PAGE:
This week has been overshadowed by continuing controversy over the UK Internal Market Bill and its powers to legislate 'notwithstanding' international and domestic law, which claimed its first Cabinet-level resignation when the Lord Advocate of Scotland, Lord Keen of Elie QC, stepped down from his post.
Last week, our Director, Murray Hunt, wrote an op-ed for Prospect Magazine arguing that 'Parliament must tell this overreaching executive: "Not in our name" '. Yesterday, the Government published a statement indicating that it would use the 'notwithstanding' powers only in the context of a formal dispute with the EU regarding the implementation of the Withdrawal Agreement. Our Brexit Research Fellow, Dr Oliver Garner, has produced an analysis of the Withdrawal Agreement's dispute resolution mechanisms for the UK Constitutional Law Association blog. We are undertaking further analysis of the Rule of Law implications of the Bill in both domestic law and public international law, which will inform our engagement with the Bill as Parliament continues to debate it.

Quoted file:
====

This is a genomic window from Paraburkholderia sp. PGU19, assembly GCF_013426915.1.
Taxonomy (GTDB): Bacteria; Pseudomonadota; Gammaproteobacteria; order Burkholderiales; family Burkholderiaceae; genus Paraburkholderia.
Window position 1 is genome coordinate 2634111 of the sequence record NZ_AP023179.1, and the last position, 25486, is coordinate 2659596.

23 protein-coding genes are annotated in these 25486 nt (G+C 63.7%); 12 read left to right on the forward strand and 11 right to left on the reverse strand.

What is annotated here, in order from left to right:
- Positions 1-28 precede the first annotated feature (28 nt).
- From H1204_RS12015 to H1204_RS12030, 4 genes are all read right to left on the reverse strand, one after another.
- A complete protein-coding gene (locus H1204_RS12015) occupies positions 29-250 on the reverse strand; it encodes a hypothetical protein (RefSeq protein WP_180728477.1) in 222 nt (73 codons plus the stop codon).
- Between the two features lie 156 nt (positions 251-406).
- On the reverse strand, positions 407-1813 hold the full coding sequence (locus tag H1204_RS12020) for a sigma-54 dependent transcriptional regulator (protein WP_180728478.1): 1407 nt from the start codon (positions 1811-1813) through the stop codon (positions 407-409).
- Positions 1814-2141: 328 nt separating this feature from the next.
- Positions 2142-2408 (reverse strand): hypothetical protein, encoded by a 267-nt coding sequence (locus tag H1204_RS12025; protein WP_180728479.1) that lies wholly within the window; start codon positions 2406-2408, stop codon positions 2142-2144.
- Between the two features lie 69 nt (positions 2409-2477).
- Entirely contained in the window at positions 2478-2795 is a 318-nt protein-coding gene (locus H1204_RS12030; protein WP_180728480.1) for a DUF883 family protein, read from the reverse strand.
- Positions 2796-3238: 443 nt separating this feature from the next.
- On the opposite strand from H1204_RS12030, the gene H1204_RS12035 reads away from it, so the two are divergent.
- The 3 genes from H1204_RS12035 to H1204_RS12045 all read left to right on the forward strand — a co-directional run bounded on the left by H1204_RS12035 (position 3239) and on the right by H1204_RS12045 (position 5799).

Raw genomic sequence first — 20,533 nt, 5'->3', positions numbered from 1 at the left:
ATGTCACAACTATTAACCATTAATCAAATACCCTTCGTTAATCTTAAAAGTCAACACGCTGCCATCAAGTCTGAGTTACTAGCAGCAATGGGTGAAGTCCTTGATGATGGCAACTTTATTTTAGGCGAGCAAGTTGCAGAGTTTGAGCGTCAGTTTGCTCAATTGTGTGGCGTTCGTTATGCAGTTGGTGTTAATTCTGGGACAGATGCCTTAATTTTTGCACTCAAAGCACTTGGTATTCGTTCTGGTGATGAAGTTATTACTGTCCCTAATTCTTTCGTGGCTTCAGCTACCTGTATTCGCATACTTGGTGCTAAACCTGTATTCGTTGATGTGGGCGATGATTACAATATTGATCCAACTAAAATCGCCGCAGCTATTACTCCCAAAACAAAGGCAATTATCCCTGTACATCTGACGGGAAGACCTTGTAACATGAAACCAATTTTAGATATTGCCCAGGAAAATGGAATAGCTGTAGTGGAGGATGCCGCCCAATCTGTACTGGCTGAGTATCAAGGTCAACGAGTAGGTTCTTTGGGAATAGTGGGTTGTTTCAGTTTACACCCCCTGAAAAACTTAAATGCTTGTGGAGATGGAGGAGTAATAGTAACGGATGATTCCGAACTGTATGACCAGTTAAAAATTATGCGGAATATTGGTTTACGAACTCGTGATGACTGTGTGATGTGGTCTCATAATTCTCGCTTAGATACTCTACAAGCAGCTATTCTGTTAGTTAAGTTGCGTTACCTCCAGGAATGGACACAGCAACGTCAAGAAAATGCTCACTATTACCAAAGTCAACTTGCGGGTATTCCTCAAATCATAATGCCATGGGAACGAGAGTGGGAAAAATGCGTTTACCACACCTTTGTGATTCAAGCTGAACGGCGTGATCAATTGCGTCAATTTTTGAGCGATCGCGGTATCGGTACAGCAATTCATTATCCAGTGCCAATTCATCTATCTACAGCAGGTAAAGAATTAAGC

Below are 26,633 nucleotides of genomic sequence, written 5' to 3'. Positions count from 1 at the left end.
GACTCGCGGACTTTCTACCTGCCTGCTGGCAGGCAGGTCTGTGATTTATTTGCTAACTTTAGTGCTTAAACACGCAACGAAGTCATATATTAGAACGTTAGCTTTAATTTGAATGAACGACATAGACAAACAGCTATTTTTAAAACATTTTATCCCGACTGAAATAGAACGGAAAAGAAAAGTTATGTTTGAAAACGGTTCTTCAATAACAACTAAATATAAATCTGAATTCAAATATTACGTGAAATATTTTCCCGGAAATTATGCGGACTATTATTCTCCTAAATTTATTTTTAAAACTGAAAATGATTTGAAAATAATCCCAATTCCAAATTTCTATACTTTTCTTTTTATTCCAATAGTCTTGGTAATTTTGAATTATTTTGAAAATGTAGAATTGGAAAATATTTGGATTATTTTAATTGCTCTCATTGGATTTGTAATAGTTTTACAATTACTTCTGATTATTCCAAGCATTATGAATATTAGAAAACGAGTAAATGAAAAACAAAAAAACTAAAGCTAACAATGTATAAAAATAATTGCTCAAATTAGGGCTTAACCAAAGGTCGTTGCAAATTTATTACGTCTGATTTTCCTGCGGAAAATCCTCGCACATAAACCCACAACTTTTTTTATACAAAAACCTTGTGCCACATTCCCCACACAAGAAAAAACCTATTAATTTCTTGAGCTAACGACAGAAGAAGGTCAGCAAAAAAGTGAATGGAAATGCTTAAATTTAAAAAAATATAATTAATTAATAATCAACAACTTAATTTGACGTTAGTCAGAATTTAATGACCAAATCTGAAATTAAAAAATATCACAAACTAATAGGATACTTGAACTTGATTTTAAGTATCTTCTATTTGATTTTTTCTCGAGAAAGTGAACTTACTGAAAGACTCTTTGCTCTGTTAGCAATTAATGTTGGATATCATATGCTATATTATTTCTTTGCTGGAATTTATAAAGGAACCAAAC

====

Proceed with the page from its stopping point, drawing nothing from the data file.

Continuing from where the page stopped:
Meanwhile, we bring you news of a busy week of Bingham Centre events that has seen us host a Modern Slavery conference addressed by former Prime Minister Theresa May and other leading experts in the field, an interview with the Director of Public Prosecutions, Max Hill QC, and a panel discussion with leading civil society organisations working on legal awareness and regulation to combat online and data-based harms affecting young people, including racial bias in algorithms and gender-based violence and abuse.
Read our full Weekly Update here